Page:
Here we used the queue that we initialized earlier and called the enqueue_call() function. This added a new job to the queue and that job ran the count_and_save_words() function with the URL as the argument. The result_ttl=5000 line argument tells RQ how long to hold on to the result of the job for – 5,000 seconds, in this case. Then we outputted the job id to the terminal. This id is needed to see if the job is done processing.

Let’s setup a new route for that…

Get Results

1
2
3
4
5
6
7
8
9
@app.route("/results/<job_key>", methods=['GET'])
def get_results(job_key):

    job = Job.fetch(job_key, connection=conn)

    if job.is_finished:
        return str(job.result), 200
    else:
        return "Nay!", 202

Let’s test this out.

Fire up the server, navigate to http://localhost:5000/, use the URL http://realpython.com, and grab the job id from the terminal. Then use that id in the ‘/results/’ endpoint – i.e., http://localhost:5000/results/ef600206-3503-4b87-a436-ddd9438f2197.

As long as less than 5,000 seconds have elapsed before you check the status, then you should see an id number, which is generated when we add the results to the database:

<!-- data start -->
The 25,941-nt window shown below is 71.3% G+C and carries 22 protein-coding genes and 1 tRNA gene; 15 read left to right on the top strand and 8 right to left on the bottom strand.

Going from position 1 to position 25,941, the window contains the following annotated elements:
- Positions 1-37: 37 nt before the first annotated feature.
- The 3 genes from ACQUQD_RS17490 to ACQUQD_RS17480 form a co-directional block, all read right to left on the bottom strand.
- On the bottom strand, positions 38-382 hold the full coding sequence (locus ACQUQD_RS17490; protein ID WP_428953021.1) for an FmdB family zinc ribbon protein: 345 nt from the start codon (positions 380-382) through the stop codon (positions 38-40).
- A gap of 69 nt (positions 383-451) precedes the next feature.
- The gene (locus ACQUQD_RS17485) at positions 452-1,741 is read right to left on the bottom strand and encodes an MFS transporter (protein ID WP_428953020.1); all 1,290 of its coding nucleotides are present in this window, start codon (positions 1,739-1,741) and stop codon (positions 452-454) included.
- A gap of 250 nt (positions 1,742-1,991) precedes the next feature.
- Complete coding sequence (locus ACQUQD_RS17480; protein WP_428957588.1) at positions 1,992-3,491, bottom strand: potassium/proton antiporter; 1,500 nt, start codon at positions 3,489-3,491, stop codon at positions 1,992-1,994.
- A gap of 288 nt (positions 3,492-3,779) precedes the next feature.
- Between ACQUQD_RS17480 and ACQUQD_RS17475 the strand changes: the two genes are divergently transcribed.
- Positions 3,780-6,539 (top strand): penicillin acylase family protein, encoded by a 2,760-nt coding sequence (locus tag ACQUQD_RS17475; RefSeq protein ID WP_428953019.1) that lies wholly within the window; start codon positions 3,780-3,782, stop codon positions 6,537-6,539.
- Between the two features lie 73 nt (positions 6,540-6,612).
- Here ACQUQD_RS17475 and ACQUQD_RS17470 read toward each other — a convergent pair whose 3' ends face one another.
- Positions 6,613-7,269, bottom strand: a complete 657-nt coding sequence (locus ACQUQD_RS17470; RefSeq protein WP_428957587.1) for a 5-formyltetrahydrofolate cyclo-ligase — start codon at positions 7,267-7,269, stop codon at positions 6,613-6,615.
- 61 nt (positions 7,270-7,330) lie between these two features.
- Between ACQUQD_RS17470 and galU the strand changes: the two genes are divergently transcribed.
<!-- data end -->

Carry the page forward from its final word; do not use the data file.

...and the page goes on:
1
2
3
4
5
6
7
8
9
10
11
# save the results
try:
    from models import Result
    result = Result(
        url=url,
        result_all=raw_word_count,
        result_no_stop_words=no_stop_words_count
    )
    db.session.add(result)
    db.session.commit()
    return result.id

Now, let’s refactor the route slightly to return the actual results from the database in JSON:

1
2
3
4
5
6
7
8
9
10
11
12
13
14
15
@app.route("/results/<job_key>", methods=['GET'])
def get_results(job_key):

    job = Job.fetch(job_key, connection=conn)

    if job.is_finished:
        result = Result.query.filter_by(id=job.result).first()
        results = sorted(
            result.result_no_stop_words.items(),
            key=operator.itemgetter(1),
            reverse=True
        )[:10]
        return jsonify(results)
    else:
        return "Nay!", 202

Make sure to add the import:

1
from flask import jsonify

Test this out again. If all went well, you should see something similar to in your browser:

1
2
3
4
5
6
7
8
9
10
11
12
{
  Course: 5,
  Python: 19,
  Real: 11,
  course: 4,
  courses: 7,
  development: 7,
  product: 4,
  sample: 4,
  videos: 5,
  web: 12
}

What’s Next?

In Part 5 we’ll bring the client and server together by adding Angular into the mix to create a poller, which will send a request every five seconds to the /results/<job_key> endpoint asking for updates. Once the data is available, we’ll add it to the DOM.

Cheers!


This is a collaboration piece between Cam Linke, co-founder of Startup Edmonton, and the folks at Real Python

Comments